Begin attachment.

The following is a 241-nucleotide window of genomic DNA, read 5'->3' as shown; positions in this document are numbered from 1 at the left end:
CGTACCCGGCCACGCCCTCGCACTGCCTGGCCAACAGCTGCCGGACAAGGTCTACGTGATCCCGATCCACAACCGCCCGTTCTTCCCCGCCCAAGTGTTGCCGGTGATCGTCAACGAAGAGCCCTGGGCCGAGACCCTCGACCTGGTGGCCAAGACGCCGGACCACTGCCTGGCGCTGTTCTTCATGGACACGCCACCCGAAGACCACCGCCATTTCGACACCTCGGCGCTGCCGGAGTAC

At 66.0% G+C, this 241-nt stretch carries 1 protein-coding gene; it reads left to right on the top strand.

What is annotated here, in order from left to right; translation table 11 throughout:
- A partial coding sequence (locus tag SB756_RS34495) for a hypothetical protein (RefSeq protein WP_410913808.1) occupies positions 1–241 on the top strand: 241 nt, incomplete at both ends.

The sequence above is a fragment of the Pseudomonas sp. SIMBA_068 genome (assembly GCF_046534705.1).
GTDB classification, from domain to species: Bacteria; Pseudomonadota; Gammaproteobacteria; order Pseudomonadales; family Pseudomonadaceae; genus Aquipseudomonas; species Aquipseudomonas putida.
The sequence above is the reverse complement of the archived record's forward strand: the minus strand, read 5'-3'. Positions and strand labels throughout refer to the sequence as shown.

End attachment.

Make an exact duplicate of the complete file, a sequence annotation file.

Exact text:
The following is a 241-nucleotide window of genomic DNA, read 5'->3' as shown; positions in this document are numbered from 1 at the left end:
CGTACCCGGCCACGCCCTCGCACTGCCTGGCCAACAGCTGCCGGACAAGGTCTACGTGATCCCGATCCACAACCGCCCGTTCTTCCCCGCCCAAGTGTTGCCGGTGATCGTCAACGAAGAGCCCTGGGCCGAGACCCTCGACCTGGTGGCCAAGACGCCGGACCACTGCCTGGCGCTGTTCTTCATGGACACGCCACCCGAAGACCACCGCCATTTCGACACCTCGGCGCTGCCGGAGTAC

At 66.0% G+C, this 241-nt stretch carries 1 protein-coding gene; it reads left to right on the top strand.

What is annotated here, in order from left to right; translation table 11 throughout:
- A partial coding sequence (locus tag SB756_RS34495) for a hypothetical protein (RefSeq protein WP_410913808.1) occupies positions 1–241 on the top strand: 241 nt, incomplete at both ends.

The sequence above is a fragment of the Pseudomonas sp. SIMBA_068 genome (assembly GCF_046534705.1).
GTDB classification, from domain to species: Bacteria; Pseudomonadota; Gammaproteobacteria; order Pseudomonadales; family Pseudomonadaceae; genus Aquipseudomonas; species Aquipseudomonas putida.
The sequence above is the reverse complement of the archived record's forward strand: the minus strand, read 5'-3'. Positions and strand labels throughout refer to the sequence as shown.